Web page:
Interviewing Tips for the Experienced Job Seeker

As an experienced job seeker, you’ve been through the interview process enough times to know the basics. How will interviews differ now that you’ve got some work experience behind you?

Probably the biggest change you’ll notice is that interviewers will ask you more-detailed questions about your work experience and focus less on your academic history. They want to know what you’ve learned and accomplished in your present job and will probably probe for specific evidence that you can effectively perform the job for which they are hiring.

Not surprisingly, you should also be prepared to explain why you’re looking for another job. Avoid giving an answer that conveys a negative attitude toward your present or former employer (“My boss hates everything I do,” for example). If you’ve been let go from your job, don’t be afraid to admit it (it’s not that unusual in today’s job market). And always close your response to this question with some positive information about your ability to do the job the employer is considering you for.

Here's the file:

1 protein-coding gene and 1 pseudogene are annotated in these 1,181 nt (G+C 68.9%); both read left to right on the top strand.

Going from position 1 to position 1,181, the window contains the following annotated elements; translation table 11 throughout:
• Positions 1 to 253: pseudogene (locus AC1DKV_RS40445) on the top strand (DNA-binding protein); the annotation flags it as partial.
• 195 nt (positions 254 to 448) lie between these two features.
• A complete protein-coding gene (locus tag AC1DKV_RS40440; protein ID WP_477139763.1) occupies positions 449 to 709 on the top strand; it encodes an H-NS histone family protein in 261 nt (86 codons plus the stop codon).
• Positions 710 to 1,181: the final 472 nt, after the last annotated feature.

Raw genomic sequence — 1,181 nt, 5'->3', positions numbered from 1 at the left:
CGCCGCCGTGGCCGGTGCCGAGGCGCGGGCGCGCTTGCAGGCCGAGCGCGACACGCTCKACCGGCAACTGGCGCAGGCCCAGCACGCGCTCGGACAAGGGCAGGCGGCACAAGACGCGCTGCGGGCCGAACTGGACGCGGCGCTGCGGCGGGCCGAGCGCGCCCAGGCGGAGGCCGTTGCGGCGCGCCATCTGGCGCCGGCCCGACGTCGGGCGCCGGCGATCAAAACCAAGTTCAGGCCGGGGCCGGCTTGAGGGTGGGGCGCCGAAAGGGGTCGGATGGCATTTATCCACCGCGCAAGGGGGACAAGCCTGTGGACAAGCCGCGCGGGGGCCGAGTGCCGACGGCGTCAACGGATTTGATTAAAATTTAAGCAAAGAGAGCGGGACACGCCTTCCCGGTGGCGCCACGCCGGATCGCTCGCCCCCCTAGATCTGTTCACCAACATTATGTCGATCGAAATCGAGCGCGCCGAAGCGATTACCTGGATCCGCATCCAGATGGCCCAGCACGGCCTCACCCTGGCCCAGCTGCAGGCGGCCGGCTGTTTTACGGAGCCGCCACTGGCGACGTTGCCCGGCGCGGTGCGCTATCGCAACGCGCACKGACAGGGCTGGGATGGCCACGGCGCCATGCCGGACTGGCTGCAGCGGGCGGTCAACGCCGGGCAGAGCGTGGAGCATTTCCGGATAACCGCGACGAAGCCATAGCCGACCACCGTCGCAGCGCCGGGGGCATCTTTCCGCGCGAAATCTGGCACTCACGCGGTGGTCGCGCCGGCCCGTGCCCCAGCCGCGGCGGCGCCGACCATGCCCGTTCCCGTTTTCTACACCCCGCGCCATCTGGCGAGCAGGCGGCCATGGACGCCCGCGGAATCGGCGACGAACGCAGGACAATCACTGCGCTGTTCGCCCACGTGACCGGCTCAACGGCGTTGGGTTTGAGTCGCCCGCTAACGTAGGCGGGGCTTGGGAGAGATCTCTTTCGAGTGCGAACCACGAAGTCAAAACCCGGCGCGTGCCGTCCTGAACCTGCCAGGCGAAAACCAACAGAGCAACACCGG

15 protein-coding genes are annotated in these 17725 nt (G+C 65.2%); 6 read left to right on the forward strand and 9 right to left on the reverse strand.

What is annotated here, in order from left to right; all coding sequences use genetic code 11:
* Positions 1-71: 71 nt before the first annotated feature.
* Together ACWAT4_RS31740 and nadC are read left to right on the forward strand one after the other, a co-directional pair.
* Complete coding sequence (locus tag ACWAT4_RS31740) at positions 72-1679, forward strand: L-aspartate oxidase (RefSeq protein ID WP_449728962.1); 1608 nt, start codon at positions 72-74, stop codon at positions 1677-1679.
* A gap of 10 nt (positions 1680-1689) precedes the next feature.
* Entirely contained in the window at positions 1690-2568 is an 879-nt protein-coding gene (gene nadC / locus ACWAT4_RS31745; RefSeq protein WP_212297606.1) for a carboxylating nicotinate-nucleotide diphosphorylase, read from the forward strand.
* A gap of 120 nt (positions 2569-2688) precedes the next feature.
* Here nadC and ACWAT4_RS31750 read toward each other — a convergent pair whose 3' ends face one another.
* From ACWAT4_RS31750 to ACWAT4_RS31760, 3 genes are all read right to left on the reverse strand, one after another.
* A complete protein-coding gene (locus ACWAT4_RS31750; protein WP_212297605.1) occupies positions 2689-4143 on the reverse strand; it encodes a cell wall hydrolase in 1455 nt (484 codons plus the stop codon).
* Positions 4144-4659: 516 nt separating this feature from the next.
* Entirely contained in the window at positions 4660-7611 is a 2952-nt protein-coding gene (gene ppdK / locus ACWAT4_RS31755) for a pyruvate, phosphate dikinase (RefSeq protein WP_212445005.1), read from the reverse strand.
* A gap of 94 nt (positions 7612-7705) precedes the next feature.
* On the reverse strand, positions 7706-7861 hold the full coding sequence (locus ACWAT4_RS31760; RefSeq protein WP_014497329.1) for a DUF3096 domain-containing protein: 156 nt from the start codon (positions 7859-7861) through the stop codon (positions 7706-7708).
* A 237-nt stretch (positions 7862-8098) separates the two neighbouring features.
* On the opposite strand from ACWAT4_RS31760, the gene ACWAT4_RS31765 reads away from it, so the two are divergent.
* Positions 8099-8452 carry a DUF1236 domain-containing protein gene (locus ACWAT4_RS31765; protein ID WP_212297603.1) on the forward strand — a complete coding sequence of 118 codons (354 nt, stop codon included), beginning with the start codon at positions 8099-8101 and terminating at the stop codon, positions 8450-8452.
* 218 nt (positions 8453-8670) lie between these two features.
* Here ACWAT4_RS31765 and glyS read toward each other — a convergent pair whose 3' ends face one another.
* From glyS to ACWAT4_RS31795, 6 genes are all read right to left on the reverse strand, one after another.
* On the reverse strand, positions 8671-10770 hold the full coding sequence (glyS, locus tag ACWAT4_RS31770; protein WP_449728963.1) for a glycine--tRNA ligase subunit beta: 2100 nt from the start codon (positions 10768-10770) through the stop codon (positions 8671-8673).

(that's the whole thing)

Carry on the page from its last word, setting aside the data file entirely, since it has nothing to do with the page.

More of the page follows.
If you’re trying to move into a job that’s in a new field, do your homework. You’ll need to relate your experiences and skills to those required in your target job. Here, too, expect employers to question you about your past work experience (even though it might be totally unrelated) as they try to predict how well you would perform in a new job (visit the link, {“Don’t Sweat These Questions”}). The expenses associated with bad hiring decisions discourage employers from hiring someone “just to give them a break,” so you’ll have to be able to make a strong, convincing case for your ability to perform in a new job area.

Finally, be prepared with detailed questions of your own, particularly when you are being interviewed by your prospective manager. What is it you wish you would have known about the day-to-day responsibilities of your last job or the long-term plans of your previous employer? What kind of job do you want five years from now? Will it be available at this organization? What kinds of learning opportunities will be available to you? A detailed exchange of information in the interview will help you and your prospective employer decide if you’ve each found a good match.


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